FOR the masses, studying at a public university is seen as the most affordable option but for those in the B40 community, even the low cost can be too much to bear.
Still, that did not stop Tanesvaran Balakrishnen, 21, from chasing his dream of becoming a doctor.
The second year medical student at Universiti Putra Malaysia (UPM) said his family faced “serious financial issues” when he had to pay for his tuition fees and living expenses.
“There were instances where my mother suggested that we lease our house or that we should borrow money from our relatives, ” he shared, adding that his parents – both retired – had worked as a machine operator and a cleaner.
Hailing from Semenyih, Selangor, Tanesvaran said he struggled during the first few months of his enrolment with the little pocket money he had as he could not afford to buy the books or equipment needed by medical students.
He told StarEdu it was then he realised the two main challenges faced by B40 youths in pursuing higher education: securing a place at a higher education institution (HEI) and being able to stay there.
Determined not to burden his parents, Tanesvaran applied for various scholarships, including the Tunku Abdul Rahman Foundation (YTAR) Scholarship.
The biggest draw factor for him was the two-year leadership development programme that comes with the YTAR Scholarship. It includes mentorship, developmental opportunities, and funding to run our own community projects.
“It is an all-encompassing scholarship as it covers everything a university student would need, such as laptop, book and living allowances, and even formal clothing allowances, ” he added.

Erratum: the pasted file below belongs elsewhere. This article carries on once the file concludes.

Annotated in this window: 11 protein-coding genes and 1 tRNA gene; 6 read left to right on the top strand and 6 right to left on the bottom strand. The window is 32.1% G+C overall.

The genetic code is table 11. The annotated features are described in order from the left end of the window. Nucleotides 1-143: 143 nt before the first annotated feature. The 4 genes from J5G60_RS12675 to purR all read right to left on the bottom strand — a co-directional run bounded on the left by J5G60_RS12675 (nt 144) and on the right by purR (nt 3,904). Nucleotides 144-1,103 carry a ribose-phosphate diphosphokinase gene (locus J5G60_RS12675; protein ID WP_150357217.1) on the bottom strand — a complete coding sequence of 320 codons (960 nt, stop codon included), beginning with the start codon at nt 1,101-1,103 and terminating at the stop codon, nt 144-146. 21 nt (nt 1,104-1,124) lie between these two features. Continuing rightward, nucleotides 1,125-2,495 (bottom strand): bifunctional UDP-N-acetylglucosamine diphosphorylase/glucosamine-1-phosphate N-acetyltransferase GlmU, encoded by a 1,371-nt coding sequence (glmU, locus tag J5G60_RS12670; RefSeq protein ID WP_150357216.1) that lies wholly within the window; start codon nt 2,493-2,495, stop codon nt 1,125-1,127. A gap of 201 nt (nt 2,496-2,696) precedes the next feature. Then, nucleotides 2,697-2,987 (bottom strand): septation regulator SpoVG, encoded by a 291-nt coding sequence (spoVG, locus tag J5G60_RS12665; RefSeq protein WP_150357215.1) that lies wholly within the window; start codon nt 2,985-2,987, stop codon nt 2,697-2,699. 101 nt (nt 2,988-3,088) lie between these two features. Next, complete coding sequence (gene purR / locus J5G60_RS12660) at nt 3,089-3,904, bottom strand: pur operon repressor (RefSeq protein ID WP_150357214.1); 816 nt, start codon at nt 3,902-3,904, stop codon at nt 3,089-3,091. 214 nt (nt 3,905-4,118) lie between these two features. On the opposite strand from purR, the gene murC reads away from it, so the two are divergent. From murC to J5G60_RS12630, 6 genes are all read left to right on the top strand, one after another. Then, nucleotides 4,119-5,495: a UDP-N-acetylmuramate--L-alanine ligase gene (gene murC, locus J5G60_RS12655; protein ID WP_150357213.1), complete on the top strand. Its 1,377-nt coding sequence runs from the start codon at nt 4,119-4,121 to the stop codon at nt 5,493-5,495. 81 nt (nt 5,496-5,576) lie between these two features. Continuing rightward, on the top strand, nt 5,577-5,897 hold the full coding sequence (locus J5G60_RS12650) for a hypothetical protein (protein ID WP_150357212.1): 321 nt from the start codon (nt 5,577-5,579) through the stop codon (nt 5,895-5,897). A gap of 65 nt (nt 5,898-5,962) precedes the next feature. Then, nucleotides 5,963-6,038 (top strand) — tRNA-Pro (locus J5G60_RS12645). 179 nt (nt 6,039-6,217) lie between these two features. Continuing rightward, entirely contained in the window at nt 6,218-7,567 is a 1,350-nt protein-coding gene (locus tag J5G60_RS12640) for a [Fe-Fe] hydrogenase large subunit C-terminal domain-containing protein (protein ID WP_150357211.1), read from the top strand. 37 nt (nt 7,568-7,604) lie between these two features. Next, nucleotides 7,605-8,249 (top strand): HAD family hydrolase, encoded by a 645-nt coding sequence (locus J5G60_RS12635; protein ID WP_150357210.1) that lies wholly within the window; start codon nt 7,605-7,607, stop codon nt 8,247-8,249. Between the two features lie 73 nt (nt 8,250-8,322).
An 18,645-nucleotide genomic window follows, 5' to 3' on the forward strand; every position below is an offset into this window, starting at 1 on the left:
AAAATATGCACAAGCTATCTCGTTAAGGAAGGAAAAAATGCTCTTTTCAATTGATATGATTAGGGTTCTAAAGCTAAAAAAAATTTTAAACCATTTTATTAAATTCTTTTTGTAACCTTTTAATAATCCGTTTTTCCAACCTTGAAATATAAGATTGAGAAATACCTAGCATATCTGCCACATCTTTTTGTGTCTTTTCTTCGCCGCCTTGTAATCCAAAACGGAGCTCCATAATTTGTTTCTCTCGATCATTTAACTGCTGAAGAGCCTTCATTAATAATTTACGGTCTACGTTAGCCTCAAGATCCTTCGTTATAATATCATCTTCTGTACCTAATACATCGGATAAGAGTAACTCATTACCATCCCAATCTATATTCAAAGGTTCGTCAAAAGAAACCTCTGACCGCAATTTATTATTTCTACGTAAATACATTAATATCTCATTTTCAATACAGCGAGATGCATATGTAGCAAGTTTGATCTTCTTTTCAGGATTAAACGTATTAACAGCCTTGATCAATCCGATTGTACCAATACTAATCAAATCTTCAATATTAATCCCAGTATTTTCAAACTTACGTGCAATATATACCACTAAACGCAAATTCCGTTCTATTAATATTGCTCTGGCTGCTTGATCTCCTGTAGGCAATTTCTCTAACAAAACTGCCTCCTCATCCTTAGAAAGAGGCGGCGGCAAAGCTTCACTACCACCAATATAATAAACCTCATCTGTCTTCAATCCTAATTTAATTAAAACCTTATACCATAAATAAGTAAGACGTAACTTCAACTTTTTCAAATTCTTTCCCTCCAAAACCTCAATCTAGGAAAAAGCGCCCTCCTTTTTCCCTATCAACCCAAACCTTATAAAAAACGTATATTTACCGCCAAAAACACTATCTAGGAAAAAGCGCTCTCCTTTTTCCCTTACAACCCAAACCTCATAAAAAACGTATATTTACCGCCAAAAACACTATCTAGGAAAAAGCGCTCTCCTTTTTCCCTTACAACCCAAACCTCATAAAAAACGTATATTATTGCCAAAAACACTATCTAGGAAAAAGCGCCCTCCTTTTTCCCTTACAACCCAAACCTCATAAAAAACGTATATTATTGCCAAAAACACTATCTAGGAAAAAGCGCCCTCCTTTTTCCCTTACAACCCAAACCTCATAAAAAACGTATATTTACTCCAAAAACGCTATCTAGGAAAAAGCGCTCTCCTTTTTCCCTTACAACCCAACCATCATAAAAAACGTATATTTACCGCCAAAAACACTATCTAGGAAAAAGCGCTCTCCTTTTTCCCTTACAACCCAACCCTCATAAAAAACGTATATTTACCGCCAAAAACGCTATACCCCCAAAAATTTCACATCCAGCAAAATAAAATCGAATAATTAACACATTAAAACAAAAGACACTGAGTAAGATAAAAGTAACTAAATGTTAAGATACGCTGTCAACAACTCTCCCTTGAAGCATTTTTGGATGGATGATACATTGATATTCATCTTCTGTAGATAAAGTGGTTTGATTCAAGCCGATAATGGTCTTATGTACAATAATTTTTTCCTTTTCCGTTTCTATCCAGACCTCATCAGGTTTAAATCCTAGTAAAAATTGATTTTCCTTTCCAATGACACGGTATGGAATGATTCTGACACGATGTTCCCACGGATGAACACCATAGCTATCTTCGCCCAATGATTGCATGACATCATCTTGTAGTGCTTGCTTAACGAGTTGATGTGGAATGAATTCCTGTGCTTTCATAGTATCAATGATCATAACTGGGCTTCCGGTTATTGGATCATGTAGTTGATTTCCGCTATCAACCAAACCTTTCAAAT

Tanesvaran said that with the leadership programme, he would be able to serve the community and country, especially in the field of health.
He added that he helped organise a virtual sex education campaign last year on Instagram called “ABC of Sex” to create awareness among teenagers.
“I wanted to make sure that children my age who have caregiving responsibilities have access to resources to make such critical decisions, ” he said.
Studying medicine, he shared, had not been in his earlier plans but when his mother was suspected of having a lung disease, he had a change of heart.
He recalled having the decision on whether to proceed with treatment, thrust on him.
Without any access to the Internet or knowledge of where to look for information, he turned to his Biology teacher who explained to him about the disease and advised him on how to support his mother’s health.
“It was in that particular moment that I realised the importance of having full access to health information, ” he said, adding that his father was also not well at the time.
Hospital visits were not foreign to Tanesvaran in his teenage years as it was his responsibility to accompany his parents for their medical appointments, take care of them when they were admitted, and manage everything else in between.
It was a role he managed to fulfil even while he was studying at a matriculation college.